When it comes to compromised teeth, our goal may be to simply maintain a tooth for as long as possible. It also makes sense to plan for the future, so whenever I treat a tooth endodontically, I attempt to have all the possible outcomes in mind, including the eventual failure of the tooth.
This was such a case. The patient presented with a buccal sinus tract adjacent to the 11 (right central incisor). The 11 had been previously root treated. The tooth was mobile, but there were no periodontal pockets. To complicate matters an implant was present in the 12 position. The obvious treatment options were extraction, endodontic re-treatment and apical surgery.
I suspected that endodontic re-treatment was not going to be successful in resolving the infection. Re-treatment would also have the downside of further weakening the root as well as added expense and treatment time. The initial root treatment was done to a high standard by a dentist I know performs high quality work. I judged the likelihood of this being an endodontic treatment failure as low.
Extracting the tooth with such a large area of apical periodontitis and perforated buccal plate of bone also carries risks. I was concerned that extraction would allow a significant amount of soft tissue in-growth, compromising the amount of bone available for future implant placement. There is also the added aesthetic risk of loss of supporting tissues for the mesial aspect of the 12 implant. An augmentation procedure could be performed at the time of extraction, but given the acute infection, I would be concerned about the possibility of infection of the grafting material.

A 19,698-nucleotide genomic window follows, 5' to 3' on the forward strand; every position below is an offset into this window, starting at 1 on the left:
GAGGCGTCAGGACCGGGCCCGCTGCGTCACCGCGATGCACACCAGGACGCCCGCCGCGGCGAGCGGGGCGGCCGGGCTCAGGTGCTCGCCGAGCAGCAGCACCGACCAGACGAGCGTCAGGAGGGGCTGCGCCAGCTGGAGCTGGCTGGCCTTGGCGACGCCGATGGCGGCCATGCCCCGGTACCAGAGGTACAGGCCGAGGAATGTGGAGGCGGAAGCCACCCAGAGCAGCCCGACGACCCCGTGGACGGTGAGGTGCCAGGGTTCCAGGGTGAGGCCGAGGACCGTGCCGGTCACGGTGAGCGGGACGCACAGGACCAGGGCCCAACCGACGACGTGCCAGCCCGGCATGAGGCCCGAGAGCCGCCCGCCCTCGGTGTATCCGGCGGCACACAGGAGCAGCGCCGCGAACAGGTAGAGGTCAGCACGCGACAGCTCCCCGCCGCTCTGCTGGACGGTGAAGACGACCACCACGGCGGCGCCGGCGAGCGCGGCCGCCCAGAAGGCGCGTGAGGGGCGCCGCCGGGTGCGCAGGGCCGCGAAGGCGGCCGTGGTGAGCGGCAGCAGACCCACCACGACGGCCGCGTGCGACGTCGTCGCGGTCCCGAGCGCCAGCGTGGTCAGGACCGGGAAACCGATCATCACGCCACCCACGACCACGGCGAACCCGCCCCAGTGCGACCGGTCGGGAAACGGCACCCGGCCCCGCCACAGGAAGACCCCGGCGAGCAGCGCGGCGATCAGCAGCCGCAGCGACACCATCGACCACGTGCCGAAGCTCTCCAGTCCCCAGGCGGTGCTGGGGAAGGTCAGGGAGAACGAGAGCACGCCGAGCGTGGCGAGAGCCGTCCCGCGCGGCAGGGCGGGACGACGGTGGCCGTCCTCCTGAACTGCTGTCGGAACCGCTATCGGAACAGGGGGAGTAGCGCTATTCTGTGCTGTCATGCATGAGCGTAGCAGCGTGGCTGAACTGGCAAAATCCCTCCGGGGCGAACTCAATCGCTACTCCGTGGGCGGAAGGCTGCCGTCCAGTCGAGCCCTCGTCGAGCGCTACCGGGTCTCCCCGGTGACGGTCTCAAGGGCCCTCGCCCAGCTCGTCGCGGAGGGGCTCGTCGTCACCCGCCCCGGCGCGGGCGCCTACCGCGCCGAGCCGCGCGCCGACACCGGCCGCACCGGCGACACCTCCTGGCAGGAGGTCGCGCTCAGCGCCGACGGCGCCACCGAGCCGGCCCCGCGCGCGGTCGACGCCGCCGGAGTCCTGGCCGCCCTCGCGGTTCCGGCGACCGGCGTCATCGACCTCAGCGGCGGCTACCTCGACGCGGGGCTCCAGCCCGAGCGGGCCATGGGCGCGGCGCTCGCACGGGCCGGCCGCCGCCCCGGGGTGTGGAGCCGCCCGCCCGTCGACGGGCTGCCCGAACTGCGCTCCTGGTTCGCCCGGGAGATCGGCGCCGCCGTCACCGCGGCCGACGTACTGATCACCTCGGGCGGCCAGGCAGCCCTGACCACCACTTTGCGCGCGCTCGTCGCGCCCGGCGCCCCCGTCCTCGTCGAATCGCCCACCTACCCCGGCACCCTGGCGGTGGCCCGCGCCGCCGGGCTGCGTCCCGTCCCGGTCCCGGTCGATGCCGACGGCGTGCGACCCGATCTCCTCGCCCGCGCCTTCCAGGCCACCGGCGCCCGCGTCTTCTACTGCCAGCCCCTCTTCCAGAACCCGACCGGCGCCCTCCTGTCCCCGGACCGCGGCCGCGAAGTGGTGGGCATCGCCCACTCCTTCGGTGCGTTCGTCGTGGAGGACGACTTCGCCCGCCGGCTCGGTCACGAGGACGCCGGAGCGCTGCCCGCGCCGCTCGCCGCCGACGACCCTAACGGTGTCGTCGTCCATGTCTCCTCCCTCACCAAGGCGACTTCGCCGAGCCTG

Ultimately, the patient elected to have apical surgery performed. A buccal flap was raised, sparing the papilla and the lesion curetted. The root was apicectomised. Upon inspection of the root under microscope, an apical fracture could be seen. This helps explain why no healing occured after initial endodontic treatment. I resected a few more millimetres to a level where no fracture was apparent. Staining with methylene blue showed a lateral canal. A retrofill with MTA was performed.
I have no doubt that simply suturing the flap in place in this case would still result in significant soft tissue fill of the defect left by removal of the apical pathology. Ultimately, our goal now was to regenerate as much bone as possible. We are dealing with a five walled defect, and the placement of calcium sulfate in the defect will help prevent soft tissue invasion, as well as allow replacement with native bone. I also wanted to avoid having to place either a rigid membrane (with later removal required) or having to pin a collagen membrane in place.
The tooth was taken out of occlusion. It was lacking bony support prior to surgery and has even less post-surgery. Hopefully healing of the bone will facilitate further support of the tooth. It is possible that this tooth will fail, but it is also possible that the tooth could remain functional for a number of years. Ultimately, we have treated with an end-point in mind and given the complicated presenting situation, a compromise is the best that could be achieved at this stage.
Would you have managed this differently? If so, please comment below.